1. Set aside time to manage all aspects of your guild.

When you don't have the time to thoroughly run your guild, then I recommend simply joining another and naturally climbing their rankings. However, you should be secure enough in your position of power to maintain control even if you only spend an hour a day online. In the situation that you can only get in-game for a short time every day, have your officers send you a report on the main activities that have taken place (if any) and check your logs (both the guild one, accessed through the 'Guild Information' from the main guild list, and the bank).

Check your logs! Wait, what?

I'm not saying that you should have to run a guild all by yourself. I will argue, however, that officers should merely enforce your will, not create one of their own to challenge your power. This is why you must promote your very best and most trusted friends into high ranks. They must be totally loyal to your cause and methods. Say you promote someone to a high position who comes equipped with a hidden agenda, you can guarantee that the guild will spiral into madness at some point or another. By the time you start your guild, you should have already thought of a strong purpose, and set of rules that everyone can abide by. Assuming these are solid, then you should rarely have to consult a fellow player for advice, or ask for help. Remember that guilds run by councils are not democracies at all, but rather just collections of self-elected individuals who are too insecure and incompetent to rule alone.

To summarise:

  • Leading a guild by yourself is a daunting task, but can be extremely efficient when compared to the alternatives.

  • Be committed to your vision and get others to associate your personal success at gaining titles with that of the guild's future.

  • People should respect you, not fear you.

  • Let officers have their say, but do not be afraid to give them a slap on the wrist, should they pursue too much power.

  • Don't be a dick.

  • Keep rules simple.

  • Time manage.

  • Officers should always do your bidding, not their own. Giving someone so much power also naturally grants them a level of freedom. Make sure they don't take advantage of that.

  • Absolute power corrupts absolutely. Share it with your officers, but make sure you're still the one calling the shots.


[Here be da credit for da images, mon. Here. 'Ere. 'Ere. 'Ere. 'Ere. 'Ere.]

Saturday, 6 June 2009

Professionalism

You are not a rock star.

Until your guild is the best in the world, you have no right to act like you are God's gift to WoW or whatever MMO you choose to play. In fact, if it was the best in the world, you would have certainly realised that there are better things to worry about than how big everyone thinks your e-penis is. Having an ego made of glass is not productive. Neither can you start crying when your guild doesn't follow you to the ends of the Earth/Azeroth/New Eden simply because you demanded them to. Believing that people should respect you without giving them a real reason to first is selfish, unrealistic and immature. Displaying such characteristics will only attract idiots to your guild. No one wants that.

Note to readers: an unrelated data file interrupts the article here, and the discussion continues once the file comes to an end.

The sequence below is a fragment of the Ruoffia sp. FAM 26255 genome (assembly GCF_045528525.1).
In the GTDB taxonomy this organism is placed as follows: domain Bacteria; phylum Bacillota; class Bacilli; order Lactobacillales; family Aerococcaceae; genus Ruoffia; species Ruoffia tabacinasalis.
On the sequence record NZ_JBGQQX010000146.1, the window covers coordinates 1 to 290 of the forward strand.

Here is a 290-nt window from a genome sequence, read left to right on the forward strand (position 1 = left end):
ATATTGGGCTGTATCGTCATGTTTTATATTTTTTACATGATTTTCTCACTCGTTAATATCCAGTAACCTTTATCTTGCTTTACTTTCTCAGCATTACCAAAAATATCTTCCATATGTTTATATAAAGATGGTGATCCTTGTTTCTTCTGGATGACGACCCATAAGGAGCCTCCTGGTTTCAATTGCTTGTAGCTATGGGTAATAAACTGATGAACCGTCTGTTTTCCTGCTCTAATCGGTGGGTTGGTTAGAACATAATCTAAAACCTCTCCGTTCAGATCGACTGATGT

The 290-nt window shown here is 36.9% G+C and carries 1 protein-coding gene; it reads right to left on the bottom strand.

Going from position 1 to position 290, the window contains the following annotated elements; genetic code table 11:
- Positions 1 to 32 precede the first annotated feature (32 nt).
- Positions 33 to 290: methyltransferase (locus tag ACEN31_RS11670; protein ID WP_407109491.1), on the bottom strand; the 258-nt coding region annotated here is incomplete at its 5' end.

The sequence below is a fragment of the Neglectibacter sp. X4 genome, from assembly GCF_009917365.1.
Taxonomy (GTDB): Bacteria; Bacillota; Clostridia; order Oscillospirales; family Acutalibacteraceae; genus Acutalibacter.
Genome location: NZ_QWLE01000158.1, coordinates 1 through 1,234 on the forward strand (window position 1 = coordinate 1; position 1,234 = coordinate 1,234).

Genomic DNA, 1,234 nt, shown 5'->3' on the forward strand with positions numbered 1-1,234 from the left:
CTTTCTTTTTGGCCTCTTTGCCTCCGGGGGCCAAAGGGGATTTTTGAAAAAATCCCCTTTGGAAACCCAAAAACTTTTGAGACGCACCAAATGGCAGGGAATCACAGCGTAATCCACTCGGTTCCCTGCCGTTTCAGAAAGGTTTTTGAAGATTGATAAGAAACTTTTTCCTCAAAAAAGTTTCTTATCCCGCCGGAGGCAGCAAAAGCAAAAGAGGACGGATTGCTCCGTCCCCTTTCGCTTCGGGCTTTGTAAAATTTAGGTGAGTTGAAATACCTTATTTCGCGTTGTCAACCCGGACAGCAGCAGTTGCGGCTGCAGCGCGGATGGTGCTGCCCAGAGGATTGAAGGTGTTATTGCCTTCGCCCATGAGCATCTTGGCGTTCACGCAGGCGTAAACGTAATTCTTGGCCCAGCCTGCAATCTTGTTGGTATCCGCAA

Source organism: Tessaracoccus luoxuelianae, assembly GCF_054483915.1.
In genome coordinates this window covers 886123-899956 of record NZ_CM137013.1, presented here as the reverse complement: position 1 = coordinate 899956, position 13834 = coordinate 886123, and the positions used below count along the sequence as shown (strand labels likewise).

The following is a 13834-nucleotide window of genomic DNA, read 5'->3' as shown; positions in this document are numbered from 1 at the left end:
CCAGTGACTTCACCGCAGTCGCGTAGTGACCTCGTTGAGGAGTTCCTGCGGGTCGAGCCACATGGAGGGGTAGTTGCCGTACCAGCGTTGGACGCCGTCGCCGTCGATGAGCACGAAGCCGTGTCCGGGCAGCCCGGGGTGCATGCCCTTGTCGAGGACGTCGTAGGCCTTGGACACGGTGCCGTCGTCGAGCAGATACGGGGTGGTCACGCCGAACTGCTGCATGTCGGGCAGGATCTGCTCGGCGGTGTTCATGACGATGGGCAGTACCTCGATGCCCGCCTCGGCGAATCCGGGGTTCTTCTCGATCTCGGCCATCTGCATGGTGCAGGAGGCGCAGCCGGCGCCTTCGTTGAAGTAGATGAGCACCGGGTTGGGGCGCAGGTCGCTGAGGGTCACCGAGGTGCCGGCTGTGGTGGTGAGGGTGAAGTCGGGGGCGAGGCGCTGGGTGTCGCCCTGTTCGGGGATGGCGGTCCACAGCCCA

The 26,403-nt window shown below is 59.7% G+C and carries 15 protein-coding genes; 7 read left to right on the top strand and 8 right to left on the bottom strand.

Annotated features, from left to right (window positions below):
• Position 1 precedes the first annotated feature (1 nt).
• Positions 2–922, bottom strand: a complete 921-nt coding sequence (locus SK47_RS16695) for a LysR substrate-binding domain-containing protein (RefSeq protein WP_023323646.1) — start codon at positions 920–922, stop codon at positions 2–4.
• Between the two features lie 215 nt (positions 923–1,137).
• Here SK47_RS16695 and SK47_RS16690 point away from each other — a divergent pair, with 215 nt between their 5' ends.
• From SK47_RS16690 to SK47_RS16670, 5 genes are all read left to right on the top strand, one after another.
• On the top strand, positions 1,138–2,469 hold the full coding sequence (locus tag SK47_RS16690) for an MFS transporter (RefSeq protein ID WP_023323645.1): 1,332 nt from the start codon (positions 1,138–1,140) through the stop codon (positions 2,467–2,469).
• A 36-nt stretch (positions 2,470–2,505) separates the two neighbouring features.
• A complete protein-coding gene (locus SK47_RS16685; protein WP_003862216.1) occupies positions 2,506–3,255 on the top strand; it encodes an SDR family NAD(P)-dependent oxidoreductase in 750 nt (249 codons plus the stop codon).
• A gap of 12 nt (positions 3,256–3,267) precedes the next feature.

There will be a time when you can snap your fingers and your entire online member-base will come running. Expecting such behaviour off the bat, however, is foolish. Dealing with people online is a lot different to managing them in the real world. There's a reason why popular retail brands have terrible conversion rates when it comes to Internet sales. There's a reason why Downing Street ban people from making comments on all their videos on YouTube. People are not harder to deal with online, but definitely different. On our planet, people are motivated by factors such as money and self-gain. Companies keep their employees in-check by providing these elements, in return for productivity. What are you offering people if not money? Initially, nothing. With nothing to restrain people, they go crazy. Consumers won't buy from brands online if they're less expensive in the shops and self-proclaimed political pundits will take full advantage of anonymity and will say exactly what they feel about the government, so long as they don't show their face or real name.

Would you be able to get half a million signatures from people off the street? No, because the everyman in real life is a coward, or would simply think you're nuts. Online, however...

There's a point to all this. You can't simply pay people gold in order to get their loyalty. Believe me; I've tried. Even relying on epic gear to keep players in the guild will not be enough sometimes. What happens when summer hits, and people start to go on holiday? If you have no other hold over them, then the people who stay around to play will look elsewhere for raiding fulfilment. By the time the rest of the guild returns from sunning themselves in different parts of the world, there won't be enough members left to continue raiding. Well-run guilds take measures to negate such downturn, like recruiting excessively before summer, or officially declaring raiding over until September. However, at the end of the day, you're going to have to use innovative techniques to get people to stick by you. Being in a guild is never perfect for one hundred percent of the time. It's part of your job to keep people by your side, even when things are looking shitty. This is an art.

It starts with being professional. A lot of people say that you shouldn't treat leading a guild like a job, and be as casual as you want with members. I'm not saying act like an emotionless psychopath. You'll find that I recommend communicating and bonding with your guild on a very regular basis. Simultaneously, you must work hard to remain aloof from any drama that may personally affect you. Getting involved with things on a private level just so you can satisfy your bleeding heart doesn't help anything. If you're angsty, go make a blog or listen to My Chemical Romance. Lashing out just because someone has attacked you or one of your friends will do nothing but worsen your own reputation. When people start seeing you as a crazy megalomaniac who will do anything to protect his or her ego, you're screwed.